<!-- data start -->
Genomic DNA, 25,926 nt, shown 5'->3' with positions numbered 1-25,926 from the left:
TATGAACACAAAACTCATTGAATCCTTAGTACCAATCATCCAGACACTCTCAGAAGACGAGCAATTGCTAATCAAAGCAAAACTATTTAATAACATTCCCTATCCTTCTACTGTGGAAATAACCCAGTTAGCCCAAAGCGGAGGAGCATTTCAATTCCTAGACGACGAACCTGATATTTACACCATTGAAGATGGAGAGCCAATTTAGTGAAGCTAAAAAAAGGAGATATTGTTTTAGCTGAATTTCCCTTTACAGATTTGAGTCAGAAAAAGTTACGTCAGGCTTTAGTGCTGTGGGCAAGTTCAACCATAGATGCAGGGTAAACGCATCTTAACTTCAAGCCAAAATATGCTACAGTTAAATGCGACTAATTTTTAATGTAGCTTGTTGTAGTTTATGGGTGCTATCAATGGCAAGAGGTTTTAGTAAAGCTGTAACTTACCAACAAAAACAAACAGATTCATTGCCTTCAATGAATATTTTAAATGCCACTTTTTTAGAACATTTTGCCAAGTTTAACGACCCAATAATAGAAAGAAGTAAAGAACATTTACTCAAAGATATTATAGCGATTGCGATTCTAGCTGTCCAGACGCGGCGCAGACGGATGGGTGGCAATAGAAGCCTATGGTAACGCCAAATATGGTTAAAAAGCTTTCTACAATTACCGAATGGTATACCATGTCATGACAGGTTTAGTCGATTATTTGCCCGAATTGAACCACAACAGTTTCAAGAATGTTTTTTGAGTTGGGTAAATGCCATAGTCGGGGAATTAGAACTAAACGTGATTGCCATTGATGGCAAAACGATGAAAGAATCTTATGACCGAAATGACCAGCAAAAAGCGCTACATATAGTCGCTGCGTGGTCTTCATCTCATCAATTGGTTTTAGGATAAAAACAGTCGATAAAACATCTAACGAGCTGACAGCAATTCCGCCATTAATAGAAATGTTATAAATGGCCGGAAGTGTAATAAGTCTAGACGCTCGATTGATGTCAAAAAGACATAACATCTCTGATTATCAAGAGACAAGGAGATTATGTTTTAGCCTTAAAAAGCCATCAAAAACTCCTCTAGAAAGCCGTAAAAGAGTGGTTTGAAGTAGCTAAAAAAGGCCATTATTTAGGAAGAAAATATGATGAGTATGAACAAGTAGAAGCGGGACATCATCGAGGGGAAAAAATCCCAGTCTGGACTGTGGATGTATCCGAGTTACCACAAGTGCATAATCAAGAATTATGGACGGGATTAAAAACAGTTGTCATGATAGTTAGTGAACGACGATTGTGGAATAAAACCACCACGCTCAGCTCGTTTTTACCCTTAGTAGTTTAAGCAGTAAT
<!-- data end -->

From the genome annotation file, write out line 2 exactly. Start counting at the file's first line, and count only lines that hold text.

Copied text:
TATGAACACAAAACTCATTGAATCCTTAGTACCAATCATCCAGACACTCTCAGAAGACGAGCAATTGCTAATCAAAGCAAAACTATTTAATAACATTCCCTATCCTTCTACTGTGGAAATAACCCAGTTAGCCCAAAGCGGAGGAGCATTTCAATTCCTAGACGACGAACCTGATATTTACACCATTGAAGATGGAGAGCCAATTTAGTGAAGCTAAAAAAAGGAGATATTGTTTTAGCTGAATTTCCCTTTACAGATTTGAGTCAGAAAAAGTTACGTCAGGCTTTAGTGCTGTGGGCAAGTTCAACCATAGATGCAGGGTAAACGCATCTTAACTTCAAGCCAAAATATGCTACAGTTAAATGCGACTAATTTTTAATGTAGCTTGTTGTAGTTTATGGGTGCTATCAATGGCAAGAGGTTTTAGTAAAGCTGTAACTTACCAACAAAAACAAACAGATTCATTGCCTTCAATGAATATTTTAAATGCCACTTTTTTAGAACATTTTGCCAAGTTTAACGACCCAATAATAGAAAGAAGTAAAGAACATTTACTCAAAGATATTATAGCGATTGCGATTCTAGCTGTCCAGACGCGGCGCAGACGGATGGGTGGCAATAGAAGCCTATGGTAACGCCAAATATGGTTAAAAAGCTTTCTACAATTACCGAATGGTATACCATGTCATGACAGGTTTAGTCGATTATTTGCCCGAATTGAACCACAACAGTTTCAAGAATGTTTTTTGAGTTGGGTAAATGCCATAGTCGGGGAATTAGAACTAAACGTGATTGCCATTGATGGCAAAACGATGAAAGAATCTTATGACCGAAATGACCAGCAAAAAGCGCTACATATAGTCGCTGCGTGGTCTTCATCTCATCAATTGGTTTTAGGATAAAAACAGTCGATAAAACATCTAACGAGCTGACAGCAATTCCGCCATTAATAGAAATGTTATAAATGGCCGGAAGTGTAATAAGTCTAGACGCTCGATTGATGTCAAAAAGACATAACATCTCTGATTATCAAGAGACAAGGAGATTATGTTTTAGCCTTAAAAAGCCATCAAAAACTCCTCTAGAAAGCCGTAAAAGAGTGGTTTGAAGTAGCTAAAAAAGGCCATTATTTAGGAAGAAAATATGATGAGTATGAACAAGTAGAAGCGGGACATCATCGAGGGGAAAAAATCCCAGTCTGGACTGTGGATGTATCCGAGTTACCACAAGTGCATAATCAAGAATTATGGACGGGATTAAAAACAGTTGTCATGATAGTTAGTGAACGACGATTGTGGAATAAAACCACCACGCTCAGCTCGTTTTTACCCTTAGTAGTTTAAGCAGTAAT